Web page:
Feb. 19—Some healthcare advocacy groups this week urged the Obama administration to reverse proposed changes to Medicare’s Part D program that recent analyses concluded could cut coverage and increase beneficiary costs.
More than 200 organizations representing a range of healthcare advocacy groups wrote the Centers for Medicare & Medicaid Services (CMS) to withdraw regulatory changes proposed in January to reduce costs and fraud. The organizations contend that the regulatory changes would limit the number of Part D plans, which enrolled nearly 37 million beneficiaries in January.
“Millions of seniors and beneficiaries with disabilities would lose their current plan of choice or face changes in coverage,” the letter stated.
Other changes to move from “market-based pricing” toward a greater government role in pricing plans “will neither improve quality and affordability, nor incentivize plan innovation,” the letter said. Instead, the changes would undermine central elements of the program that have allowed it to achieve a 90 percent approval rating among seniors while keeping costs more than 40 percent below original Congressional Budget Office projections.
Studies Critical of Changes
The criticisms of the healthcare groups followed recent analyses that were similarly critical of the effect of the proposed rules.
For instance, Avalere Health, a healthcare consultancy, concluded that the proposed rule change limiting the number of prescription drug plans (PDPs) that insurers may offer could require elimination of 39 percent of all enhanced plans in 2016. The proposed change would limit standalone PDP sponsors—beginning in 2016—to one basic and one enhanced plan per region, which Avalere estimated would require termination or consolidation of 214 of the 552 enhanced PDPs.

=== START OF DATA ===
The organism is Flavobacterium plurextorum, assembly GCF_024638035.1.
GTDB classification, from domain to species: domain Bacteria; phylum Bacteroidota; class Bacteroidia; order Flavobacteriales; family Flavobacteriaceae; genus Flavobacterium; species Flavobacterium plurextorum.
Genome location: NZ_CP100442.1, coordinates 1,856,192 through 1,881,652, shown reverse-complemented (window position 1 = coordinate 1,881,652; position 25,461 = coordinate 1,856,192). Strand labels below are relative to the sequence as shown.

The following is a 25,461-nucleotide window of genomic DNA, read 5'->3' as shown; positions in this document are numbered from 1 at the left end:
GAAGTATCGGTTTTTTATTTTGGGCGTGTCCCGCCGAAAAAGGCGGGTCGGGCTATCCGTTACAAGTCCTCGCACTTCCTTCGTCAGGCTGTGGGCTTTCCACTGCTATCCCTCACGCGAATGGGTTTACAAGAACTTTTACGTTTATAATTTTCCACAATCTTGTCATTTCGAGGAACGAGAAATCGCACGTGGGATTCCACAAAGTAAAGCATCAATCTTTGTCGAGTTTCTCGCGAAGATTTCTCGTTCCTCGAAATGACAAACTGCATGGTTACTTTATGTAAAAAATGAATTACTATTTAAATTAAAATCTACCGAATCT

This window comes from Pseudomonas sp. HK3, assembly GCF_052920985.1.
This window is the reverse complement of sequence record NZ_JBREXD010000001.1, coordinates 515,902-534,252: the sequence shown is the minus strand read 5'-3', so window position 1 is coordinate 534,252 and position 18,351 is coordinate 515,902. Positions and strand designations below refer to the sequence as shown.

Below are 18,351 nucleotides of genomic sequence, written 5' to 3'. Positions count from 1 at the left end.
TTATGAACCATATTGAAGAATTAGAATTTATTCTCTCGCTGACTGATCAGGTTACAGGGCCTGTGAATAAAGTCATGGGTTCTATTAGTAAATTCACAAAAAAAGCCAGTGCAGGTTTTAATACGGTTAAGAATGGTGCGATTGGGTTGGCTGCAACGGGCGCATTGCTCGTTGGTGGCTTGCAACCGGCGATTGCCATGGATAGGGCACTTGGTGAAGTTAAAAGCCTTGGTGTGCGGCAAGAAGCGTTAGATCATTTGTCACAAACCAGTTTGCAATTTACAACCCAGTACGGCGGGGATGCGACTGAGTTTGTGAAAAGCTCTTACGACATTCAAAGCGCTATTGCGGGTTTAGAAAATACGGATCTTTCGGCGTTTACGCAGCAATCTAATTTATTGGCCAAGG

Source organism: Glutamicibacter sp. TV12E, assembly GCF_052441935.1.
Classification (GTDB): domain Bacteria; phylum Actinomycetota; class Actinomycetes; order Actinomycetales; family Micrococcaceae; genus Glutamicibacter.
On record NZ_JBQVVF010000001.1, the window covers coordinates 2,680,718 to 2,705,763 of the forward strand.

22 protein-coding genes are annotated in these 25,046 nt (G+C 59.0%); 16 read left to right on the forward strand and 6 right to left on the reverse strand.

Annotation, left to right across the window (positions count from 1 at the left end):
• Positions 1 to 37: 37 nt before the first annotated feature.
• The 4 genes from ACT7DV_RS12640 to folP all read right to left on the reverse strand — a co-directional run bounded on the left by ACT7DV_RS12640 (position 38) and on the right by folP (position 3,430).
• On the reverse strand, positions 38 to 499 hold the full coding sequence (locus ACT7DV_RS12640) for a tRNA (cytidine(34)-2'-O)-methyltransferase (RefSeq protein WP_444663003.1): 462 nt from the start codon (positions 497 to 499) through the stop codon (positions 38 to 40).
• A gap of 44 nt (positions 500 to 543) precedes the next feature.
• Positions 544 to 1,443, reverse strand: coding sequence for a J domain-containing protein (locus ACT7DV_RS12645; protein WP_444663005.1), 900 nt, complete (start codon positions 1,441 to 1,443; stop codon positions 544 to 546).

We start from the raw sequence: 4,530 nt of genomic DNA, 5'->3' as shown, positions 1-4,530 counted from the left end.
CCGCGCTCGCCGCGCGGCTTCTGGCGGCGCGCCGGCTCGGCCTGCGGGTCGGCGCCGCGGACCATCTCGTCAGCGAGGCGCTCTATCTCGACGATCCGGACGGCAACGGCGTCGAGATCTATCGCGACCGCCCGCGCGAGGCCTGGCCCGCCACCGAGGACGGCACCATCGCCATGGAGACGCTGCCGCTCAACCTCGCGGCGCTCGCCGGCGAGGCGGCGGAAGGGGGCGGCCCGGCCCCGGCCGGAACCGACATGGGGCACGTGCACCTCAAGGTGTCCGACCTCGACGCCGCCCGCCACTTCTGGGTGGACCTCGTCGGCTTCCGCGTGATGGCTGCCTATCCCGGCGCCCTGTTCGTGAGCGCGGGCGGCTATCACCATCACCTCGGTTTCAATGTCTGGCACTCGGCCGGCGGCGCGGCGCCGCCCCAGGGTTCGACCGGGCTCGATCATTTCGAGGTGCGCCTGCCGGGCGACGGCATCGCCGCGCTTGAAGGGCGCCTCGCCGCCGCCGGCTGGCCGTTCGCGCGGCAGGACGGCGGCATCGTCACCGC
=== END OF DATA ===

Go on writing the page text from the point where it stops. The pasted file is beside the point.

“Many health plans have designed low-premium, enhanced PDPs to attract cost-conscious enrollees and more comprehensive options for higher-need beneficiaries,” Matt Eyles, executive vice president at Avalere Heath, said in a release. “Plans are likely to respond to this change by rolling the more comprehensive PDP into the lower-cost plan, which could increase premiums for beneficiaries.”
The changes would impact 7.4 million, or 94 percent, of Medicare beneficiaries enrolled in an enhanced plan.
CMS defended the change as needed to ensure better beneficiary access to plans with “meaningfully different benefits and transparent costs.” Additionally, multiple plans offering “enhanced benefits” were no longer needed since the Affordable Care Act required closing of the so-called donut hole, in which beneficiaries lost assistance for drug costs.
An early February analysis by the American Action Forum, a Washington, D.C. think tank, was similarly critical of the changes. Its analysis concluded the changes in the proposed rules would increase premium and copayment costs by limiting competition, while decreasing incentives for insurers to control costs.
Rich Daly is based in HFMA’s Washington, D.C. office. Follow him on Twitter at @rdalyhealthcare.
Publication Date: Wednesday, February 19, 2014